Does shipping really need a Steve Jobs?
Martin Stopford is right. Or at least, when he said recently that shipping needs a Steve Jobs, perhaps what he really meant is that the industry needs to stop behaving like the late Apple boss’s one time nemesis; Microsoft.
Stopford made his widely reported remarks in the house magazine of propulsion specialist ABB and it is to companies like this that he appeared to be directing his message. Shipping’s equipment manufacturers, along with its designers, builders, operators and users need to ‘think different’ to quote Apple’s purposely illiterate advertising slogan.
“I don’t know who in the maritime business has the capability, the budget and the resources to put that sort of thing together. What shipping needs is a Steve Jobs,” he said. The late Apple CEO was a good example of how understanding the market, adapting technology and ‘sticking with an idea’ can transform a company.
Looked at in a little more detail, what Dr Stopford – perhaps the industry’s leading market analyst, author of the seminal Maritime Economics and all round pundit of choice – actually said, was that there is a need not for innovation itself but for a generation of middle and senior managers that understand enough about technology to deliver real change in corporate behaviour.
As he pointed out, the perception that shipping is old fashioned is so deep seated that it has become a fait accompli – a truth universally acknowledged – but one to which no-one can agree how to respond.
Shipbuilding is even worse, since yards have until very recently, had no incentive to do anything much new and as a result “have been building roughly the same ship since 1985”. The evidence of this technological stagnation is “there in the numbers. The fuel efficiency of the ships, the basic design features have not changed much.”
That is beginning to change – economics and perhaps some climate-derived pressure has seen to that. And in fact as Dr Stopford acknowledges, there is plenty of innovation around: in navigation, propulsion, cargo-handling and communications sectors.
The trouble is that when these come into contact with the shipping industry, the differences in approach, the lack of new thinking about new ways of working exposes the dearth of technical knowledge currently resident in shipping companies.
It’s in this sense that shipping needs to be less of a behemoth and more of a leader. It’s a truism that small companies, usually with none of the baggage he describes, can spring up and nimbly suggest that people look at things in a completely new way.
The problem is that the large, often global and fairly traditional companies that make up the shipping industry respond like, well, a large multinational; they do what is possible, what is achievable, rather than what is truly ground-breaking. The business risk or at least its perception is too great to make any big leaps without having a pretty good idea of what will happen next and who gets sacked if it fails.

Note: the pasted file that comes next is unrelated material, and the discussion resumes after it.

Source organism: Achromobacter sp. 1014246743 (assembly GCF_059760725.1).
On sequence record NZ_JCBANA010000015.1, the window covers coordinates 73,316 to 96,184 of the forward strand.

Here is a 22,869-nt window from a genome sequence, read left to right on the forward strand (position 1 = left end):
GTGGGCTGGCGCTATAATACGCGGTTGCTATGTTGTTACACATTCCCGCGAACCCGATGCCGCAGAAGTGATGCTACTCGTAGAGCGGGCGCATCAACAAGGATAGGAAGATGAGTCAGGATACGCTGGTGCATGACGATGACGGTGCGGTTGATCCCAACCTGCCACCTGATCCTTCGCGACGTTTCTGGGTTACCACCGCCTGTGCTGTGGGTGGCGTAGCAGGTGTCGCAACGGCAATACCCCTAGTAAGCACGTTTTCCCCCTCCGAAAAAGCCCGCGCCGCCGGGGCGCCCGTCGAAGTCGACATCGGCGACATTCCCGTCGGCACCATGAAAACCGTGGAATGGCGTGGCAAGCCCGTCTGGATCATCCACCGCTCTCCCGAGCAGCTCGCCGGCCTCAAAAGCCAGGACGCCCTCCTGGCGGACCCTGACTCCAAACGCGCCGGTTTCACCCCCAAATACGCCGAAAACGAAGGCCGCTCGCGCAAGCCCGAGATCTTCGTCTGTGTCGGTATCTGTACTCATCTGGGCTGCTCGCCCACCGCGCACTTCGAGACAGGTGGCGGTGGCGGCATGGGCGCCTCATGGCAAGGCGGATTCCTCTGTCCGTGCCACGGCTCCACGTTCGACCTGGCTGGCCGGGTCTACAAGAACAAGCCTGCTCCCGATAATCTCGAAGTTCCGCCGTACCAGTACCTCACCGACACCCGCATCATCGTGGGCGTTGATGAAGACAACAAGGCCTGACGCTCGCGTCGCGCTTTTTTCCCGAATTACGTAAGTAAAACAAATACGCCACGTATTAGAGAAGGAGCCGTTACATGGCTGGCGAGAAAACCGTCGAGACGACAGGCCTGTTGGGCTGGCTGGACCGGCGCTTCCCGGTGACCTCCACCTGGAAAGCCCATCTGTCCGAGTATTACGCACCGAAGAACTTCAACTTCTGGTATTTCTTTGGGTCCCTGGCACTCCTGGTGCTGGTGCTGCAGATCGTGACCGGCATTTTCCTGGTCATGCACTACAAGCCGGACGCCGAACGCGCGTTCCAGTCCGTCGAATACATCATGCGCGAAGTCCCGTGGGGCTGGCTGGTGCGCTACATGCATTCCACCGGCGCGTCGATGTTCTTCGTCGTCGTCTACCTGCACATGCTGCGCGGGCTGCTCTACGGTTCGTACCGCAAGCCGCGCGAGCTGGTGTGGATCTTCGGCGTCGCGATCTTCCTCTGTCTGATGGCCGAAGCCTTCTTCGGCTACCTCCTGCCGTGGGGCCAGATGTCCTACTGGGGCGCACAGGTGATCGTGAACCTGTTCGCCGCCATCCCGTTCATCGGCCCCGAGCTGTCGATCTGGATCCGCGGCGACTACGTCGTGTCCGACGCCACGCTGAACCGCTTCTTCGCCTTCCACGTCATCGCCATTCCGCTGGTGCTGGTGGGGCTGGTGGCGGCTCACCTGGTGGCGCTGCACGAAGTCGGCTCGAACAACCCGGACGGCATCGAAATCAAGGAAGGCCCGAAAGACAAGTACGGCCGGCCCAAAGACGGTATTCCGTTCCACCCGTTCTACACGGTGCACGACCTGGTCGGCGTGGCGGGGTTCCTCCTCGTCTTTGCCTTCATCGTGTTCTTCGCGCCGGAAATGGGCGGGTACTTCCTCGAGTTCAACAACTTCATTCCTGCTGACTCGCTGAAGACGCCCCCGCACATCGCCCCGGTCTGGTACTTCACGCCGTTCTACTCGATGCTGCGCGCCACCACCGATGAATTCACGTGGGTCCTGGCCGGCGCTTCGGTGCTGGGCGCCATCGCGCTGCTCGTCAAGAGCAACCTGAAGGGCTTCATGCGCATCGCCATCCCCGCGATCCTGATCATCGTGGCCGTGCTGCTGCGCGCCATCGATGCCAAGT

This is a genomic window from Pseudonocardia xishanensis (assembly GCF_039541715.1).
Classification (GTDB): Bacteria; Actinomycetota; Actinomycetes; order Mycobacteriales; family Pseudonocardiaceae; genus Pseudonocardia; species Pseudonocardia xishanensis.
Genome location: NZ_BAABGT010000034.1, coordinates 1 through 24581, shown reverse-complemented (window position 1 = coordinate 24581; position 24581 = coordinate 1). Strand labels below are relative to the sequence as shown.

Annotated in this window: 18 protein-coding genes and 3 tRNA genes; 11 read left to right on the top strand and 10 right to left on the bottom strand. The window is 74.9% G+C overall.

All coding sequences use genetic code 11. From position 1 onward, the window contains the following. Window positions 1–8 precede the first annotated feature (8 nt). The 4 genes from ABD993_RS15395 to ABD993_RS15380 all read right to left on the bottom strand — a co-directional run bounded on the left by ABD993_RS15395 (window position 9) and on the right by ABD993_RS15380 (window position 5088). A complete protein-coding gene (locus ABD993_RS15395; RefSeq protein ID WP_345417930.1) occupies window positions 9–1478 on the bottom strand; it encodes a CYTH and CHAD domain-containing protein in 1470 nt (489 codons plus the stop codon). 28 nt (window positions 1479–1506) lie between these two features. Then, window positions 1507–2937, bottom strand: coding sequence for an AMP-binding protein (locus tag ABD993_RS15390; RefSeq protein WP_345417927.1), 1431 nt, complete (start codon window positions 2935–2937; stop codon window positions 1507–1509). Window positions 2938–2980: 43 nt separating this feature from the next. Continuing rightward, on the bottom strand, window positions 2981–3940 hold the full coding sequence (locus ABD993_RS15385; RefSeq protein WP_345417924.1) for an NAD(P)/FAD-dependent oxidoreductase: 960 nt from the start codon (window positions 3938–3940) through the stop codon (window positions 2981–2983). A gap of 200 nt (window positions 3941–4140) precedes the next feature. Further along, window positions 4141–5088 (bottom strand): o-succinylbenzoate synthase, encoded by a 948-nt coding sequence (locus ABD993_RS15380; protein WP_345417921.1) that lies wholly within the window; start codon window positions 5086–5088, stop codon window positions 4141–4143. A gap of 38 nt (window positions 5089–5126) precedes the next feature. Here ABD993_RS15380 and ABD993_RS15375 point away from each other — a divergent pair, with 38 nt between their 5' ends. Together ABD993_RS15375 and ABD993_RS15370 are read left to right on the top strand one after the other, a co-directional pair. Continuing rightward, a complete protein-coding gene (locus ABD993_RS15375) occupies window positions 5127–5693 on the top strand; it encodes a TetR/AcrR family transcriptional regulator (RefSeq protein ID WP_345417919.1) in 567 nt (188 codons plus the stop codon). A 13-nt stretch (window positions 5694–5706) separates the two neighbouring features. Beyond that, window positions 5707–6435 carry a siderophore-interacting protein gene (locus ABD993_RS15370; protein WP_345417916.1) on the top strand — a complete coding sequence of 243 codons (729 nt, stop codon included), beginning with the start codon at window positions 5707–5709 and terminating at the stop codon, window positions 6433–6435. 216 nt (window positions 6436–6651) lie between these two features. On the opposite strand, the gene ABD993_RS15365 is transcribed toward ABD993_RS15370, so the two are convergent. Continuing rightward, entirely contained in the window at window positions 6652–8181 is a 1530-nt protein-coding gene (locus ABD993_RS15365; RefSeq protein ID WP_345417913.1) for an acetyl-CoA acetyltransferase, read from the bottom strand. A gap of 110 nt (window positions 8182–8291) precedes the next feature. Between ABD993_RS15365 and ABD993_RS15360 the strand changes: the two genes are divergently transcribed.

In some ways it’s unfair to blame Microsoft for continuing to pump out versions of software that is so ubiquitous and by and large works well. But it’s worth remembering that when it has tried to innovate – to make an Apple-like leap – the results have often been mixed to say the least.
In fact the same problem – of becoming part of the business establishment – is impacting Apple now as it seeks to solve the problems of its latest iPhone launch, software glitches and security issues.
And there is another lesson too. Apple will have to show the same kind of innovation that Jobs demonstrated in the coming decade to continue selling hardware, software and services to new markets, having enthralled the developed world with the social and business power of its products.
Shipping’s need is just as urgent. Pessimists claim the industry is facing the rest of the decade at least bumping along the bottom of a phantom recovery, in which too much investment money chases too few profitable opportunities.
Perhaps we are fortunate then, that Dr Stopford reckons it could take “at least 10 years to breed a new generation of middle and senior management in shipping who really understand how to put all the pieces together.” They need to be at both senior board and middle management level.
It is true that shipping has not even begun to test the limits of technology innovation and how it might be applied to the problems it faces: compliance, training, competence, positioning, tracking, safety, security. But if there is an App for profitability then that is the one that needs to be developed first.
Dr Stopford’s call is an engaging one, especially given his long experience in what we might call ‘old shipping’. At heart he is arguing that technical competence needs to be re-instilled into shipping companies led by forward-thinking management.
And keeping with the smartphone simile, he said that those who can’t or won’t re-engineer themselves are doomed to be “locked into history and go the way of Research in Motion and Nokia.”
But there is something of a religious undertone too, suggesting perhaps that Dr Stopford understands that this is also a leap of faith – a leap few shipping companies have been prepared to make until now.
“After 50 years of global free trade, the shipping industry is looking towards an era where it needs to pick up its bed and walk. It needs to do something different,” he said. “Just carrying on building slightly bigger ships with each generation, and otherwise roughly doing what you did before, is running out of steam.”
And in fact he reckons that shipping’s stakeholders don’t even have to be Steve Jobs to survive. Instead they need tools that do what the iPod, iPhone and iPad do, organise, present and make intuitive the process of working with a tidal wave of information technology. Crack that and the industry really will be thinking different.